UK’s first State Pension Age review

I was writing an article the other day in which I made the point that, with the changing demographics in the UK, one of the Government’s main tools for controlling costs and behaviour is the State Pension Age (SPA). With replacement ratios falling (i.e. the number of taxpayers supporting pensioners) there is a smaller base who can pay increased taxes, unless you seek to tax wealthier pensioners.

Lo and behold, on 1 March, it was announced that John Cridland had been appointed by the DWP and the Pensions Minister to lead the UK’s first SPA review.

This was initiated by the Pensions Act 2014 which required that the SPA should be reviewed under each Parliament in order to take into consideration increasing life expectancy and other societal changes - the review needs to be completed by 2017.

This reminded me of another article that I wrote several years ago in 2011 where I said, “It used to be that the age at which we retire was a definite cut-off point that was pretty much set in stone. Today, it is a variable, and one of the key retirement issues. In fact, age is very much on the agenda, particularly with public sector employees being asked to work until age 66 for future pension benefits, and the perceived injustice of accelerated increases to the SPA, particularly for women.”

I think we are well aware that we are all living longer and that, as a result, the age at which we have to work has to increase.

This requires some big societal decisions to be made:

  • At what age is it reasonable for the state to provide a state pension?
  • Should there be a prescribed timescale for such changes?

The Pensions Policy Institute (PPI) recently produced research* which stated that in 1981 individuals received the state pension for 25% of their adult life. Due to increases in longevity this had gone up to 30% in 2000 and 33% by 2010.

The PPI concludes that to maintain the ratio at 33%, the SPA would need to be 66.5 by 2030. To keep it constant at the 2000 level of 30%, the SPA would need to rise to 68 by 2030, and to keep it at the 1981 level of 25% the SPA would need to hit 72 by 2030.

As it stands, the pace at which the SPA is equalised for women will increase from April 2016 so that the female SPA reaches 65 in November 2018, as opposed to April 2020. The SPA will then increase to 66 for both men and women between December 2018 and April 2020, unless there are any changes in the short-term.

In the recent Department for Work and Pensions (DWP) paper, ‘A state pension for the 21st Century – public consultation’**, there is the proposal to either link increases to the SPA through a formula linked to life expectancy or to increase the SPA through a review. My hope is that having an objective mechanism/review process to consider changes to the SPA would take some of the politics out of the equation and would also allow individuals a prescribed notice period before the change comes into force.

The Autumn Statement in 2013 moved this on and the Government announced a core principle that would underpin any future SPA changes. That core principle was that people should spend on average one third of their adult life drawing a state pension and that the age of 20 would be used as the appropriate starting point. The whole process is outlined in some detail in a note on the DWP web site dated December 2013.

With such assumptions in mind, it would be interesting to see how some of the PPI predictions above might turn out!

Undoubtedly it is not a coincidence that the FCA also recently launched a Discussion Paper on “The Ageing Population and Financial Services” (DP16/1) with the observation that the average life expectancy of children born in 2013 is over 90 and that the number of people over age 65 already outnumbers those aged under 16.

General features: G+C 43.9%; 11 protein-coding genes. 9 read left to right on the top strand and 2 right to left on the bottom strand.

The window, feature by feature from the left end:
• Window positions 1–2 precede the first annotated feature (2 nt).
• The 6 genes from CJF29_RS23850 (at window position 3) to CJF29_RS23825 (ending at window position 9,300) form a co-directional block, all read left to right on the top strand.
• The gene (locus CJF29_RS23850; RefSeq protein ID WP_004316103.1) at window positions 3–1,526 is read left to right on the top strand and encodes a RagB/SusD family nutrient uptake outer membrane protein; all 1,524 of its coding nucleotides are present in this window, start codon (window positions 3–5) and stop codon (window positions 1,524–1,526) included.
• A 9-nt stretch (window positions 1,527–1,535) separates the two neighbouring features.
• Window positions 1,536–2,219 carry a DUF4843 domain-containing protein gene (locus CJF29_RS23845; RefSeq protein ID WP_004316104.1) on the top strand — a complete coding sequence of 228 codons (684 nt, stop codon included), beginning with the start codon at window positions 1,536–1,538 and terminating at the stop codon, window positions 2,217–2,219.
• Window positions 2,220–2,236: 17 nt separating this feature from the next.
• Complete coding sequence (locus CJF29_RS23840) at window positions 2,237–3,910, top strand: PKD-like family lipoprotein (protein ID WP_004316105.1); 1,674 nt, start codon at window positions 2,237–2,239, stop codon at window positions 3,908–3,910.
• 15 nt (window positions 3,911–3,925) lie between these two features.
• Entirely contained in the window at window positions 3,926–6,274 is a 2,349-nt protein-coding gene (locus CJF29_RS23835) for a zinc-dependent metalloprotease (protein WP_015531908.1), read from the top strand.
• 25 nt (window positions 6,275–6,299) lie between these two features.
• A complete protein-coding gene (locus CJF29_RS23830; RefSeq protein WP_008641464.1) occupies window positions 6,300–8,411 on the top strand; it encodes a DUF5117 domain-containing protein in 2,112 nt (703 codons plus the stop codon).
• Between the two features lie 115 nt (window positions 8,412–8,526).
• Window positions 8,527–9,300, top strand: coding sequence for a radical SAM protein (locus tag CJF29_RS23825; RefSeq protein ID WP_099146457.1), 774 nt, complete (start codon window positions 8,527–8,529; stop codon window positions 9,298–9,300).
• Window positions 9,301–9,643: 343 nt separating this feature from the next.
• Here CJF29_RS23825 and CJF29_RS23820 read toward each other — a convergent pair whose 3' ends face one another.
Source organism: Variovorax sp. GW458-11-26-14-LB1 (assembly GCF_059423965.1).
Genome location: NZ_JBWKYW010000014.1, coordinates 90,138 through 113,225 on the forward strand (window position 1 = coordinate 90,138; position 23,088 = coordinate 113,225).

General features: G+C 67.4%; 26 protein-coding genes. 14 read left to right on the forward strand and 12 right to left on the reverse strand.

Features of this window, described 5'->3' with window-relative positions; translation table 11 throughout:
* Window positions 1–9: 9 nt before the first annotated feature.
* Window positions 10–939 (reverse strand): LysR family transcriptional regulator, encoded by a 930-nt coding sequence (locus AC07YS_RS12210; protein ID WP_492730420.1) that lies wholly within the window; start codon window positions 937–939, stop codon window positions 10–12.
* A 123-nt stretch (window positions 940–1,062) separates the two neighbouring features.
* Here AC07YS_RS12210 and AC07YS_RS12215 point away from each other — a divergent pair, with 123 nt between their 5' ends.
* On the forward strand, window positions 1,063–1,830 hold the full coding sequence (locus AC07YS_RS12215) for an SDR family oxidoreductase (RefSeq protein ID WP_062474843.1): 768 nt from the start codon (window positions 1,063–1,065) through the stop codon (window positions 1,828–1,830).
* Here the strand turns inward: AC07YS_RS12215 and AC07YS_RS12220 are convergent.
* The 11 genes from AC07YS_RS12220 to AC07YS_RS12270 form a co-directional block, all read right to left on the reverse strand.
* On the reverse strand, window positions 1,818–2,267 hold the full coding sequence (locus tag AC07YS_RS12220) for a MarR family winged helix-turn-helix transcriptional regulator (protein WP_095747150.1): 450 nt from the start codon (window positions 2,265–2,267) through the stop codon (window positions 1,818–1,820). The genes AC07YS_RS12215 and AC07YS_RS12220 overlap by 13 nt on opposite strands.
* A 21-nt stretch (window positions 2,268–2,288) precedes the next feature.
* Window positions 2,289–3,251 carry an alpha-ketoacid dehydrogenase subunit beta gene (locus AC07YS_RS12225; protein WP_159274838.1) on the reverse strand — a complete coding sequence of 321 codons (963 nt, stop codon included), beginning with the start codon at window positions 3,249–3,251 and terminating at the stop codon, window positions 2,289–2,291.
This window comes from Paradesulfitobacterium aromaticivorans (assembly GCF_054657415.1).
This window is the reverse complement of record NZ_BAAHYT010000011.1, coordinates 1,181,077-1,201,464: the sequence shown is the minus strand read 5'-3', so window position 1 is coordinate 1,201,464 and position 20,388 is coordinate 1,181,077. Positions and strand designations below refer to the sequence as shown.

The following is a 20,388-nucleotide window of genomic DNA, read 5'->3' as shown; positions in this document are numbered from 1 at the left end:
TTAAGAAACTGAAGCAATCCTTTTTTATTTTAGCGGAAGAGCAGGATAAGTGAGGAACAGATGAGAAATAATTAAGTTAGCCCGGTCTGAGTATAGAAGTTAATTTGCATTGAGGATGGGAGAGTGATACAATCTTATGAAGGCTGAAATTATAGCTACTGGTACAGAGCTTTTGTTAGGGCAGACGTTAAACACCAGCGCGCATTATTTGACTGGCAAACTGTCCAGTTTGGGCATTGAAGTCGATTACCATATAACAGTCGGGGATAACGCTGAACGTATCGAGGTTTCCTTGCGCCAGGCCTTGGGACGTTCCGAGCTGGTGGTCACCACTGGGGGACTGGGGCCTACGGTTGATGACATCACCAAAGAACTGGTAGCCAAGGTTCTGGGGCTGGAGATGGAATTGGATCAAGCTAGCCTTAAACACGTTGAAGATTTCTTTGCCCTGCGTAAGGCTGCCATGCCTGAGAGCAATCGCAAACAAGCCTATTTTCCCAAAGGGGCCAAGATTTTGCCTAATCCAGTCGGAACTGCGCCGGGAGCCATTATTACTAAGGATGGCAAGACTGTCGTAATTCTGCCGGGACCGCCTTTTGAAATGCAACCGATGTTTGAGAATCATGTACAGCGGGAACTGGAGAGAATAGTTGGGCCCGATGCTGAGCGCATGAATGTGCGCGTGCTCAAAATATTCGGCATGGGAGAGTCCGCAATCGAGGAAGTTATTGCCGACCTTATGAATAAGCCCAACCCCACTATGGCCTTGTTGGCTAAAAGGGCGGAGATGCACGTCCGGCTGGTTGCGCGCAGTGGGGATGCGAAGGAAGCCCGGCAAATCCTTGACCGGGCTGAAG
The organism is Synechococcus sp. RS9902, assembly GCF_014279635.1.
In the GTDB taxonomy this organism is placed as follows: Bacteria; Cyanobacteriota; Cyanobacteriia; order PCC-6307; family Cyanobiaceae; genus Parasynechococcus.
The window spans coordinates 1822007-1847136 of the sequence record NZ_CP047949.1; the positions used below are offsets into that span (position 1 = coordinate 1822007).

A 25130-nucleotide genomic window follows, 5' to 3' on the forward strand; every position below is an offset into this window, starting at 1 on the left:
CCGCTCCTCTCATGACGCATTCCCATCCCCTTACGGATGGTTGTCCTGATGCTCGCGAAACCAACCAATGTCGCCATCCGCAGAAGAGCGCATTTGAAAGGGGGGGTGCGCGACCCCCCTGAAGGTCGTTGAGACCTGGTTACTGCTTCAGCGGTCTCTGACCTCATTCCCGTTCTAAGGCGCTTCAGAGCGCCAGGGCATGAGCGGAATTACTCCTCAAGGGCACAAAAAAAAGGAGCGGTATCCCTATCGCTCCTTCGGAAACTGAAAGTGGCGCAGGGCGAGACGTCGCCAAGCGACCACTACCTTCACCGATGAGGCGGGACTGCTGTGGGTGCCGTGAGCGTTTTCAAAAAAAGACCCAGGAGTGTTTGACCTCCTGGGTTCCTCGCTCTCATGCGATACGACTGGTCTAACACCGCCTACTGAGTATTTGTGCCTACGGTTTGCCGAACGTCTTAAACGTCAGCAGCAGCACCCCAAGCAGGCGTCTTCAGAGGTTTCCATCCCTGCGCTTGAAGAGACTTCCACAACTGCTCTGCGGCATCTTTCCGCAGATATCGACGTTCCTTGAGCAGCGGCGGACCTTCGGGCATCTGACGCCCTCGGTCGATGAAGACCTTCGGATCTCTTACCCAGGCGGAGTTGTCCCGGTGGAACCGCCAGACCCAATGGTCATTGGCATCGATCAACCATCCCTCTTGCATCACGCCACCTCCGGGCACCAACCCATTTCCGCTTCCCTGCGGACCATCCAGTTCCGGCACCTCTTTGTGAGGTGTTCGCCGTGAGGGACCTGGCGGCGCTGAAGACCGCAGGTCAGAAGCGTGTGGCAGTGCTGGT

So we are facing some difficult questions – life expectancy varies across the country and by the type of work done, leading to questions of capability. It is all well and good to say that we should consider working to age 67 or above but is it realistic? Is there a justification for jobs for older people at a time when we have high youth unemployment? Can people physically (or mentally) carry on working longer?

Several years ago Steve Webb, the then Pensions Minister, said, “We need to culturally shift to a view where frankly people recognise we cannot have a definite answer on the question of when they will retire because we do not know what’s going to happen to life expectancy. You will know what ballpark you are in but you won’t know exactly.”***

To return to my 2011 Article – I concluded:

“...we are all living longer and will work longer if there are jobs, if we are physically and mentally able to do so and perhaps most importantly, if we have to. The State will need to decide what it can afford and how much the state pension should be and from what age and also what the future shape of incentives to save should look like.”

One of the things that I have found after years of working in this industry is that the big questions do take some time to answer.

Sources:
*www.pensionspolicyinstitute.org.uk
**www.dwp.gov.uk
***
www.moneymarketing.co.uk

Head of Platform Technical

Mike Morrison has worked in financial services for far too many years. In 1990 he joined Winterthur (now AXAWealth) as Technical Manager, playing an instrumental role in the development of their SIPP product and later their pioneering work on income drawdown.

Mike is an ex Chairman of AMPS (the Association of Member Directed Pension Schemes) and is on the Financial Planning Committee of the ICAEW. He is also an Associate of the Pensions Management Institute and the Chartered Insurance Institute, and he holds both an LLB and an LLM in European Law.

An accomplished speaker and writer on financial services matters, Mike is passionate about retirement and savings issues, and how we can better communicate these to a wider audience.

Top